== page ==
“Last year, the United States suffered more fentanyl-related deaths than gun-related and auto-related deaths combined.”
In life, as in society, there are always problems.
“There are no solutions, only tradeoffs,” as a wise man once said, and it’s true. The Law of Unintended Consequences is immutable and everything has consequences. Even doing the right thing has consequences; especially doing the right thing.
But in society, as in life, it is frequently the obstacles you don’t see that get you in the end. There are dozen old adages, and we could always add a few more: “It’s the stone you don’t see that trips you.”
In David Burr Gerard’s seminal work of fiction, “The Epiphany Machine”, a magical tattoo machine reveals every person’s major stumbling block by tattooing it on their forearms.
Even then, in fiction, as in life, we don’t see the truth- we don’t want to. We don’t see the threat, we don’t sense the real danger until it’s too late. For whatever reason, other things are distracting us.
While the saber-toothed tiger crouches in the bushes ready to pounce, we are concerned about getting the grass seed down before the spring rains really start in earnest.
When the walloping comes at last, when our two left feet hit that rake, which snaps up and knocks us into the ground face first, we are left as shocked from the shock as we are from the blow.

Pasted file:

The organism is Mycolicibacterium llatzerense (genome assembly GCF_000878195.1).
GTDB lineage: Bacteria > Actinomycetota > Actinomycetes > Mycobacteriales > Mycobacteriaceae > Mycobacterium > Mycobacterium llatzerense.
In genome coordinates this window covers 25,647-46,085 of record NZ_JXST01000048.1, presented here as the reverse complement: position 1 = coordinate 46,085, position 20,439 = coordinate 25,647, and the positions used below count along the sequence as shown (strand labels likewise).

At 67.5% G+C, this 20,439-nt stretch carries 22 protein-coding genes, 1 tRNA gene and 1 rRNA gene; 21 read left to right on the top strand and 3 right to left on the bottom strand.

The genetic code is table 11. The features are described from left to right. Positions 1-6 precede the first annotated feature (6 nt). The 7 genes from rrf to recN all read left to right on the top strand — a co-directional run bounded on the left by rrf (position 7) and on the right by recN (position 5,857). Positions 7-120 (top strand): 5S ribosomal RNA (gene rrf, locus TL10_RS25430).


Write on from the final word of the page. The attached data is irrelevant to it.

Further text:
So while society has been grousing about who is to blame for the rising inflation and higher prices weighing so heavily on everyone’s mind, a leviathan lurks beneath the surface of our resentment and irritation.
There is one thing most politicians and elected officials spend almost no time talking about, but which impacts the lives of millions of Americans: America’s growing deadly drug crisis.
Crack cocaine had its heyday; methamphetamines have ruined many a promising life; America’s opioid crisis has been enough to make the heavens weep: Have we ever seen anything like fentanyl?
This new crisis, the new war on drugs, unlike the old war on drugs, isn’t a moral question as to whether or not people should or should not use drugs. It isn’t about whether or not adult Americans should be permitted by their government to use drugs if they wish. It isn’t a debate over treatment or punishment being a better detergent for drug addiction.
This is about a new drug on the block, fentanyl, and a recent influx of it that the DEA warns is resulting in major “mass-overdose events.” The DEA also warns that enough fentanyl came over the U.S. southern border in 2021 to kill every man, woman and child in America.
On April 6, the U.S. Department of Justice Drug Enforcement Administration sent out a memo to law enforcement agencies nationwide alerting them to a dangerous new trend.
“The DEA is seeing a nationwide spike in fentanyl-related mass-overdose events involving three or more overdoses occurring close in time at the same location,” the letter warned grimly. “In just the past two months, there have been at least 7 confirmed mass overdose events across the United States.”